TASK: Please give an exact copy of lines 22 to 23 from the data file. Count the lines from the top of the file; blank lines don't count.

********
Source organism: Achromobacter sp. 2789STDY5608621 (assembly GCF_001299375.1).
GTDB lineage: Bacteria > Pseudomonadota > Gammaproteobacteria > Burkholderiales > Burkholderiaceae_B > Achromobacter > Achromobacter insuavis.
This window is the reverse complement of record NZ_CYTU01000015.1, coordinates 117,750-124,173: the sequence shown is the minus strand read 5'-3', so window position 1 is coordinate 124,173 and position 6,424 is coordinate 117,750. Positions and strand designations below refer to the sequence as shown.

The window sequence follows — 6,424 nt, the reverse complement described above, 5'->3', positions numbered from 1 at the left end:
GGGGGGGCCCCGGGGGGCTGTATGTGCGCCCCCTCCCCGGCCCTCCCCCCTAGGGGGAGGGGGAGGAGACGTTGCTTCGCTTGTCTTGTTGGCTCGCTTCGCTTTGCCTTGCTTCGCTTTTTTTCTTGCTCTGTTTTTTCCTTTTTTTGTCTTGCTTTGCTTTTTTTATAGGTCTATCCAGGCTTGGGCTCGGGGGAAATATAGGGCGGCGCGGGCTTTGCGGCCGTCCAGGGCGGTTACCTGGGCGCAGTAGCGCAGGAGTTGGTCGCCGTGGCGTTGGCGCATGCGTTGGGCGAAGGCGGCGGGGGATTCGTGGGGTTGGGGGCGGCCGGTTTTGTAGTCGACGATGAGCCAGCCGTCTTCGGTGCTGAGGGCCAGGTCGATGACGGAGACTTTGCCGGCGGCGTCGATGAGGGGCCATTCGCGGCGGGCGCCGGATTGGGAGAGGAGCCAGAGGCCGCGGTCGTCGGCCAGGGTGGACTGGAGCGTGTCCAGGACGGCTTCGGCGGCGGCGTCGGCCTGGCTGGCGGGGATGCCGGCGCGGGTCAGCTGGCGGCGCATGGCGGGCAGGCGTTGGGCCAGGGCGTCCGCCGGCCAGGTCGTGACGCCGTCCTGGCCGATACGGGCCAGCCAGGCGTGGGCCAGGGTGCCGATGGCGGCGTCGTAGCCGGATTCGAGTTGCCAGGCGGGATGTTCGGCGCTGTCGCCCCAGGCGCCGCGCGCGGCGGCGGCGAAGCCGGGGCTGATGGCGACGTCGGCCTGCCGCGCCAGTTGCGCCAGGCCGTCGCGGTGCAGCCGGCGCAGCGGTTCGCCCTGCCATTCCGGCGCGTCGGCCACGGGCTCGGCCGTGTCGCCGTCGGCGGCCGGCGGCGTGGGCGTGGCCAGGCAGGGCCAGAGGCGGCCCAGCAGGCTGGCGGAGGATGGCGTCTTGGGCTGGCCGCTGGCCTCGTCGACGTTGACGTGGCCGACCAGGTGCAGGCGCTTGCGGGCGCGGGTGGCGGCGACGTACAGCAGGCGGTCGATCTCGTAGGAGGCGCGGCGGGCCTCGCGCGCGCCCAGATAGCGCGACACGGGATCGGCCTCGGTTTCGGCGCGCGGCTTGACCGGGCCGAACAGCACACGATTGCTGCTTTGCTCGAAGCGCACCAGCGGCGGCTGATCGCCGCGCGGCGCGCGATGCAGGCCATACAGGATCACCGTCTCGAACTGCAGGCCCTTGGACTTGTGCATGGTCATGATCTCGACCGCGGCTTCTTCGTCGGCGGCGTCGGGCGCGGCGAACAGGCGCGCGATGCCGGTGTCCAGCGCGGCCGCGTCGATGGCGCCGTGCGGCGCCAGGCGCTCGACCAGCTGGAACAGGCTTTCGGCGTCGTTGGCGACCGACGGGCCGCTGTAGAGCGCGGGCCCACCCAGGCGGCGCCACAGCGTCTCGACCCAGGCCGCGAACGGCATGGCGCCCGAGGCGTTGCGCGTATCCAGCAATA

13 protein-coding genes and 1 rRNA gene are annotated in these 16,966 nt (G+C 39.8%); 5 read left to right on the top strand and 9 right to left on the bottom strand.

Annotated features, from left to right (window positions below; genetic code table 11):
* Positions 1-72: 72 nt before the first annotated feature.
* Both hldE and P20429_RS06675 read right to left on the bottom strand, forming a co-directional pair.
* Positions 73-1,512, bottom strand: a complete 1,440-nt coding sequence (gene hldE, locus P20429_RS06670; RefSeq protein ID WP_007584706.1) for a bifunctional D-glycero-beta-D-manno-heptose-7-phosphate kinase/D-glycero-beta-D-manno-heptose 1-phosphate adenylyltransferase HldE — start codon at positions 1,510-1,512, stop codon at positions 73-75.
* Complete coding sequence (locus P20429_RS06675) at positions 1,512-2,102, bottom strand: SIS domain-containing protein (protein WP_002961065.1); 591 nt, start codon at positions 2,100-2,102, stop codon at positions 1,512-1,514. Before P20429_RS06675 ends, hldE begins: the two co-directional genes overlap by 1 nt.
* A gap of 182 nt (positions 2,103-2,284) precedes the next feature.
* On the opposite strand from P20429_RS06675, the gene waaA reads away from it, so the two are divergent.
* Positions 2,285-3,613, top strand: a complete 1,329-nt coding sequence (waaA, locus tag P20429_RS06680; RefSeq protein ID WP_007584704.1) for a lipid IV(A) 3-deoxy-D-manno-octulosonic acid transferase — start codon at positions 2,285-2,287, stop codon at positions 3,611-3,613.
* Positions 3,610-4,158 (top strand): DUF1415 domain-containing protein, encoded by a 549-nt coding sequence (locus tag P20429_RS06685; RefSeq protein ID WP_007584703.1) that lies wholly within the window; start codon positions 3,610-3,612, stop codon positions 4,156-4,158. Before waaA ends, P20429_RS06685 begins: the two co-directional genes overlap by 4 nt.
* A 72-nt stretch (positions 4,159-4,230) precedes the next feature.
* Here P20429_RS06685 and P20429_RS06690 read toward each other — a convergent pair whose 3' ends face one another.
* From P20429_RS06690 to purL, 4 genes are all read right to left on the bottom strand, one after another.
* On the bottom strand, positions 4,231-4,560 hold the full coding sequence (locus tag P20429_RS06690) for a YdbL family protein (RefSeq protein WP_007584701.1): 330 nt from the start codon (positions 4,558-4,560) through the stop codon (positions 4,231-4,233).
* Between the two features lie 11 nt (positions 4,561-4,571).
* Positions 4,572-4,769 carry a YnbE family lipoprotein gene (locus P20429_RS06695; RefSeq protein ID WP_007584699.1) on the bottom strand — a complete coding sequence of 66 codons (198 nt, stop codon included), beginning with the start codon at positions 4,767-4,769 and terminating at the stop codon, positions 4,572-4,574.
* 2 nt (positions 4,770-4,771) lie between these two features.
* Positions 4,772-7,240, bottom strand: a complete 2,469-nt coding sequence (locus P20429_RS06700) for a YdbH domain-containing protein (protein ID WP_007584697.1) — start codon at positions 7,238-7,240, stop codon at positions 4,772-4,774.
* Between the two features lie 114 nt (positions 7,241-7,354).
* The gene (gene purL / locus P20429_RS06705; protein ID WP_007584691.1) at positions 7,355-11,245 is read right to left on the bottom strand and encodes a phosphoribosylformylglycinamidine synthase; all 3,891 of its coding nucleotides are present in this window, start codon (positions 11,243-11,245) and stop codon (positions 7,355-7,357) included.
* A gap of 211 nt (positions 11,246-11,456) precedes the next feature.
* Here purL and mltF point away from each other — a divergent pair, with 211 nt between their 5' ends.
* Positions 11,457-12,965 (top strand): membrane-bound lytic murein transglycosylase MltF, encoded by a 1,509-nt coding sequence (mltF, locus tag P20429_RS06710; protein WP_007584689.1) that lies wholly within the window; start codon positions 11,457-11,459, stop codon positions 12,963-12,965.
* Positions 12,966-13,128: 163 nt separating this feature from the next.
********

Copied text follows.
* 2 nt (positions 4,770-4,771) lie between these two features.
* Positions 4,772-7,240, bottom strand: a complete 2,469-nt coding sequence (locus P20429_RS06700) for a YdbH domain-containing protein (protein ID WP_007584697.1) — start codon at positions 7,238-7,240, stop codon at positions 4,772-4,774.